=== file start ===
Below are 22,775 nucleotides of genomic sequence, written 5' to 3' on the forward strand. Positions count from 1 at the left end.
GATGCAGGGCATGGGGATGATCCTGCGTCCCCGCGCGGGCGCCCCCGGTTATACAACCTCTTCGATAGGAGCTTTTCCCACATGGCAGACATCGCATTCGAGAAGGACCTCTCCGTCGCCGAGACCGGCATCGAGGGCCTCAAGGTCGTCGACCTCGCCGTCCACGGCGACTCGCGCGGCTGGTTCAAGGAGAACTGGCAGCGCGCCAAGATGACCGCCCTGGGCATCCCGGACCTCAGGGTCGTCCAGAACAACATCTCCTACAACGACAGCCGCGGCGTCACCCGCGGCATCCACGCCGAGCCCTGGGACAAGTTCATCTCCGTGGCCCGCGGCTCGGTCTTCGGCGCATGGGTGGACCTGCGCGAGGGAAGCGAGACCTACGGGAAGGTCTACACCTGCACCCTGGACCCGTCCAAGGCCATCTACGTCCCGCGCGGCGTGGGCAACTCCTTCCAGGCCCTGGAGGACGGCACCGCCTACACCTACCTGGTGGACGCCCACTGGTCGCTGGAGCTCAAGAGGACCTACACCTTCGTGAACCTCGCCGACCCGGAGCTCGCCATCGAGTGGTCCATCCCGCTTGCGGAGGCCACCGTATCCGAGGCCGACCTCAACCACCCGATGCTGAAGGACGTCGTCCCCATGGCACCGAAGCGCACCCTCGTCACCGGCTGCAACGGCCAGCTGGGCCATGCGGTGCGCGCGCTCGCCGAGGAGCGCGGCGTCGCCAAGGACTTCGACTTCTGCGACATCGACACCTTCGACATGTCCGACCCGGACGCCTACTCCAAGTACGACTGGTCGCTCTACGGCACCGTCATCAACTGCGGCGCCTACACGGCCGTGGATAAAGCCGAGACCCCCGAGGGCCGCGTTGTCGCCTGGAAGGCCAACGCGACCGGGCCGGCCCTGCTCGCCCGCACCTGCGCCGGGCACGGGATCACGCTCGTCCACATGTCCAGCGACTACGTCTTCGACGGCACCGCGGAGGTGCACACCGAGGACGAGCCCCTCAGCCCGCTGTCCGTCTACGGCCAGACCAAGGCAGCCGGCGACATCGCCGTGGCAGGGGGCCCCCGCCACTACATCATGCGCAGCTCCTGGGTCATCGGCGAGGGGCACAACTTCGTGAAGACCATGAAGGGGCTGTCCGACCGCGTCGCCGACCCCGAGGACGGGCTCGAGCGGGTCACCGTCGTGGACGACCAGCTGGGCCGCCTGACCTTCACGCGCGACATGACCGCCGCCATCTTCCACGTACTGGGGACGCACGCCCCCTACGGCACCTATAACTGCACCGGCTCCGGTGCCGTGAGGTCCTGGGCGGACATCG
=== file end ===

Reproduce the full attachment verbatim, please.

Below are 22,775 nucleotides of genomic sequence, written 5' to 3' on the forward strand. Positions count from 1 at the left end.
GATGCAGGGCATGGGGATGATCCTGCGTCCCCGCGCGGGCGCCCCCGGTTATACAACCTCTTCGATAGGAGCTTTTCCCACATGGCAGACATCGCATTCGAGAAGGACCTCTCCGTCGCCGAGACCGGCATCGAGGGCCTCAAGGTCGTCGACCTCGCCGTCCACGGCGACTCGCGCGGCTGGTTCAAGGAGAACTGGCAGCGCGCCAAGATGACCGCCCTGGGCATCCCGGACCTCAGGGTCGTCCAGAACAACATCTCCTACAACGACAGCCGCGGCGTCACCCGCGGCATCCACGCCGAGCCCTGGGACAAGTTCATCTCCGTGGCCCGCGGCTCGGTCTTCGGCGCATGGGTGGACCTGCGCGAGGGAAGCGAGACCTACGGGAAGGTCTACACCTGCACCCTGGACCCGTCCAAGGCCATCTACGTCCCGCGCGGCGTGGGCAACTCCTTCCAGGCCCTGGAGGACGGCACCGCCTACACCTACCTGGTGGACGCCCACTGGTCGCTGGAGCTCAAGAGGACCTACACCTTCGTGAACCTCGCCGACCCGGAGCTCGCCATCGAGTGGTCCATCCCGCTTGCGGAGGCCACCGTATCCGAGGCCGACCTCAACCACCCGATGCTGAAGGACGTCGTCCCCATGGCACCGAAGCGCACCCTCGTCACCGGCTGCAACGGCCAGCTGGGCCATGCGGTGCGCGCGCTCGCCGAGGAGCGCGGCGTCGCCAAGGACTTCGACTTCTGCGACATCGACACCTTCGACATGTCCGACCCGGACGCCTACTCCAAGTACGACTGGTCGCTCTACGGCACCGTCATCAACTGCGGCGCCTACACGGCCGTGGATAAAGCCGAGACCCCCGAGGGCCGCGTTGTCGCCTGGAAGGCCAACGCGACCGGGCCGGCCCTGCTCGCCCGCACCTGCGCCGGGCACGGGATCACGCTCGTCCACATGTCCAGCGACTACGTCTTCGACGGCACCGCGGAGGTGCACACCGAGGACGAGCCCCTCAGCCCGCTGTCCGTCTACGGCCAGACCAAGGCAGCCGGCGACATCGCCGTGGCAGGGGGCCCCCGCCACTACATCATGCGCAGCTCCTGGGTCATCGGCGAGGGGCACAACTTCGTGAAGACCATGAAGGGGCTGTCCGACCGCGTCGCCGACCCCGAGGACGGGCTCGAGCGGGTCACCGTCGTGGACGACCAGCTGGGCCGCCTGACCTTCACGCGCGACATGACCGCCGCCATCTTCCACGTACTGGGGACGCACGCCCCCTACGGCACCTATAACTGCACCGGCTCCGGTGCCGTGAGGTCCTGGGCGGACATCG